By Harro Ten Wolde

FRANKFURT (Reuters) - Unexpectedly strong growth in high-margin packaged software licenses fueled quarterly earnings of Europe's largest software company SAP <SAPG.DE>, which confirmed its full-year outlook.

Second-quarter operating profit, excluding special items, rose 9 percent to 1.52 billion euros ($1.67 billion), beating average analysts' expectations of 1.45 billion euros in a Reuters poll.

SAP, whose customers include many of the world's biggest multinational corporations, specializes in business applications ranging from accounting to human resources to supply-chain management.

It and its established rivals such as Oracle <ORCL.N> and IBM <IBM.N> are racing to fend off pure cloud software rivals like <CRM.N> and Workday Inc <WDAY.N> in the market for running complex business operations.

Cloud software, which is delivered via the Internet, has lower profit margins than packaged products, of which SAP sold more in the second quarter.

Software licenses rose by 10 percent to 1.04 billion euros, excluding the effect of foreign exchange rates. Analysts were expecting a rise by only 1.8 percent to 997 million euros.

Oracle, IBM and Microsoft <MSFT.O> also recently reported better-than-expected results, saying their cloud strategies were paying off.

SAP's non-IFRS operating margin rose to 28.9 percent in the second quarter compared with 23.4 percent in the first quarter of 2016 and 28 percent in the second quarter of last year.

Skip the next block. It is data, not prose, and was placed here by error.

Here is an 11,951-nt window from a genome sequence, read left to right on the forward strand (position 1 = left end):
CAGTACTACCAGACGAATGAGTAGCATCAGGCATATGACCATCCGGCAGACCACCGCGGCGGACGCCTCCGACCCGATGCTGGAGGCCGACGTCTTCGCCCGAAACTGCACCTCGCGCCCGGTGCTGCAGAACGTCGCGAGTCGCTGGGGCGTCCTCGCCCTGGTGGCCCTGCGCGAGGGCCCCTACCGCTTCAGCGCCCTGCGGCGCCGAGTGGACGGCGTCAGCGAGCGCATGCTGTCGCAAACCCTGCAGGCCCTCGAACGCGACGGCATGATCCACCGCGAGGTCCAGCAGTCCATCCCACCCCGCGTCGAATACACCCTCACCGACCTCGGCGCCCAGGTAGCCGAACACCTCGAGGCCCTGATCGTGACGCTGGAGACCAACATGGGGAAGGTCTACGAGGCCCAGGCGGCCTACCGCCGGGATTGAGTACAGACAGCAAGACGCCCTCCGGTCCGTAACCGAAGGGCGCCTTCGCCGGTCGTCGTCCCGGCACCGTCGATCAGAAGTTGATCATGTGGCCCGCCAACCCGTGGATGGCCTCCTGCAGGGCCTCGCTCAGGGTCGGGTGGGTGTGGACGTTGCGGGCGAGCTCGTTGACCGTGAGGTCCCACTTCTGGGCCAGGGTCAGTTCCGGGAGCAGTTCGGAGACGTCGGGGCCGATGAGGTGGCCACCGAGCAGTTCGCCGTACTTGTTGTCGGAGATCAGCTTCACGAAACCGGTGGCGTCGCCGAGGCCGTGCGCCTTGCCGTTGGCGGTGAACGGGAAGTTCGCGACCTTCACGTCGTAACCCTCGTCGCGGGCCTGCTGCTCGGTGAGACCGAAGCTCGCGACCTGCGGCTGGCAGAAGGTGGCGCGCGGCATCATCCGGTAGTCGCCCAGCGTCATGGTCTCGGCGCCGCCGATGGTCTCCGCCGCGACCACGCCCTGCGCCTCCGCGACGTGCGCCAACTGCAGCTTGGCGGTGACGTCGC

SAP shares were indicated to open 4.2 percent higher, outperforming the German blue chip index <.GDAXI> which was indicated 0.2 percent higher.

"SAP reported a second quarter with very strong operating profit and margin way above expectations," said a Frankfurt-based trader.

"Revenues were in line as cloud revenues hit estimates while licenses surprised positively."

SAP's stock has lost 2.8 percent so far this year, broadly in line with the STOXX Europe 600 Technology index <.SX8P> which is down 3.8 percent as the global economy and a slowdown in business spending weigh on the sector's sentiment.

SAP said it still expected full-year operating profit to come to between 6.4 billion and 6.7 billion euros.

Analysts polled by Reuters forecast a 2016 profit of 6.61 billion euros, with individual estimates of 18 analysts ranging from 6.42 billion to 7.05 billion euros.

SAP's Chief Executive Bill McDermott told journalists that SAP did not experience a negative impact from Britain's decision to leave the European Union.

Some analysts had expected a negative effect following the June 23 Brexit vote. Software companies traditionally generate 50 to 60 percent of their quarterly license business in the last two weeks of the quarter.

(Editing by Maria Sheahan and Richard Pullin)